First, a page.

The Millions

Don’t Forget Me: Lorena Hickok’s Unsung Oral History of the Great Depression

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In 1936, restless in her romantic relationship with Eleanor Roosevelt and eager to cement her identity as a writer, the journalist Lorena “Hick” Hickok began working on a book about her three years of travels across the country to interview regular people. Nurses, day laborers, miners, teachers, county administrators, housewives, and even children talked to Hick about their experiences of poverty during the Depression. The book was to be about them and for them: “the chiselers and the shovel-leaners; this is their story and to them it is dedicated, in all sincerity and humility.”

Hick planned to draw on reports she’d typed in dreary hotel rooms as she made her way across the country starting in 1933. Primed with bourbon and homesickness, she cabled her words each night to her boss Harry Hopkins, typically cc’ing Eleanor, who often shared them with the president. These collected reports constitute one of the most valuable oral histories of the Depression ever made. In breadth—covering every region of the country except for the Pacific Northwest—and depth—containing countless one-on-one conversations with individuals—they deliver a multifaceted chronicle, enlivened by Hick’s signature humor, eye for detail, and pathos to beat the band.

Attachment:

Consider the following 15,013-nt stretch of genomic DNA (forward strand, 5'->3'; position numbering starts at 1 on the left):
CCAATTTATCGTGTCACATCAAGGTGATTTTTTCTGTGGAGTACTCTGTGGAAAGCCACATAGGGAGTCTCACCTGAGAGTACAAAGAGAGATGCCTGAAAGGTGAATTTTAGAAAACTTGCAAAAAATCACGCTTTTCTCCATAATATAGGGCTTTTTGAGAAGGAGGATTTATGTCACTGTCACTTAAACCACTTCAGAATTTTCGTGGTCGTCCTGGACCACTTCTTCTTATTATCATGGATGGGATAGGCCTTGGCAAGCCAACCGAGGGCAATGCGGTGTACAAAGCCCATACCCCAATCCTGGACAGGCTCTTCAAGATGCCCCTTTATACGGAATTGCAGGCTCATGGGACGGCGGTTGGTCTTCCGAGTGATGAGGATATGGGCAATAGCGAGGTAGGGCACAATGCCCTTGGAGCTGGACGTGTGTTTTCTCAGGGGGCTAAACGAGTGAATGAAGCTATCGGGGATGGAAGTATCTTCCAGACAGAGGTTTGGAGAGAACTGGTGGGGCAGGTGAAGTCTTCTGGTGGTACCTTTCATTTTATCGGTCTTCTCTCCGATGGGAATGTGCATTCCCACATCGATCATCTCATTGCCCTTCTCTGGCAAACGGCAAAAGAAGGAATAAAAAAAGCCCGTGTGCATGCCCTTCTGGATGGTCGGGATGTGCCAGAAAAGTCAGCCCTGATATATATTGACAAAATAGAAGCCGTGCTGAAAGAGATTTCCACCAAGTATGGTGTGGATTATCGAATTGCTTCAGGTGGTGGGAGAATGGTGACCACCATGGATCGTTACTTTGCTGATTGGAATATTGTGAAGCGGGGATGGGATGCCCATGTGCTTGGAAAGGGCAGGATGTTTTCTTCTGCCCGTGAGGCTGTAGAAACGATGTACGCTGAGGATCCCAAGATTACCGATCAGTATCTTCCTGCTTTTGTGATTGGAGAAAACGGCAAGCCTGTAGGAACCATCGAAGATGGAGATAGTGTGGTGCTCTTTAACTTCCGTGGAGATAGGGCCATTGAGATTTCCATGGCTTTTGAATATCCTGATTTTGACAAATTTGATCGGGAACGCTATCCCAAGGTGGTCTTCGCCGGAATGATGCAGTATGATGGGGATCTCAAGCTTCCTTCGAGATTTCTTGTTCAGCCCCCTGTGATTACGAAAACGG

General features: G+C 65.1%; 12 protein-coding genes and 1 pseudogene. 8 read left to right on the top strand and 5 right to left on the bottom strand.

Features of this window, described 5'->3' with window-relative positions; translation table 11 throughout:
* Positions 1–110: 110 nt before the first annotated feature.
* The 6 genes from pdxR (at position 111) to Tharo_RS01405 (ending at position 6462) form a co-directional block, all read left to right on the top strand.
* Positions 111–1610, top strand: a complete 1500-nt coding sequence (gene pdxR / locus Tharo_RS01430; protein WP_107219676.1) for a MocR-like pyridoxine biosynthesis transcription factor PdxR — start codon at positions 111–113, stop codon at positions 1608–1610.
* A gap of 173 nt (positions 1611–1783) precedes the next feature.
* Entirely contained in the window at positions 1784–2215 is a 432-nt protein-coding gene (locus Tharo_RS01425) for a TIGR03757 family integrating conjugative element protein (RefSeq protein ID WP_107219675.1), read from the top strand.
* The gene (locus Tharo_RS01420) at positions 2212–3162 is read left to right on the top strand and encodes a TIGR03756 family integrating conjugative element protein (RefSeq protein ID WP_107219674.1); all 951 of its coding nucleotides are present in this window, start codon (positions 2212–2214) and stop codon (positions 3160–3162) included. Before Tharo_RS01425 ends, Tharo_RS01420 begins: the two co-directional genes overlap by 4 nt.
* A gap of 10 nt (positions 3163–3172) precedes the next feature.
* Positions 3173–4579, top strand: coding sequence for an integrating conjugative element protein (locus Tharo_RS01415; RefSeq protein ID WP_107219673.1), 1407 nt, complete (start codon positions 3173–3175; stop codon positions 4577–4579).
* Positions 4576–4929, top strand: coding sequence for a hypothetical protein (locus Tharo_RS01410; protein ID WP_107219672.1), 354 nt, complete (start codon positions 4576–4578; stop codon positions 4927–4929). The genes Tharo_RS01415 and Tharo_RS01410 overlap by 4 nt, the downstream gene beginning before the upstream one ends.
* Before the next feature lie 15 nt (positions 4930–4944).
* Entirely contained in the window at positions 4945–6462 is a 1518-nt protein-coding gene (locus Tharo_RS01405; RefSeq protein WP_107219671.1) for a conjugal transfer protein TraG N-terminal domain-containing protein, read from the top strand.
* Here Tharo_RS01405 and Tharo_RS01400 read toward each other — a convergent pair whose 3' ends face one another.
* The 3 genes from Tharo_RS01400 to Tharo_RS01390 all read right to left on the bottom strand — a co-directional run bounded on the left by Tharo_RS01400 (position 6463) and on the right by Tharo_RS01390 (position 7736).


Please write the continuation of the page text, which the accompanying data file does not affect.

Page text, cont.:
But Hick’s book was never published. Editors in New York, well aware of her special access to the first lady, were much less interested in a chronicle of Depression-weary Americans than they were in behind-the-scenes tales about the most famous woman in America. Of course, Hick would never write that book. She had promised long ago that she would never write anything that could hurt Eleanor; she kept that promise, though it cost her dearly.

And so when journalists and social scientists and historians began the scramble to shape the Depression into a story that could be told, Hick’s work was not among their

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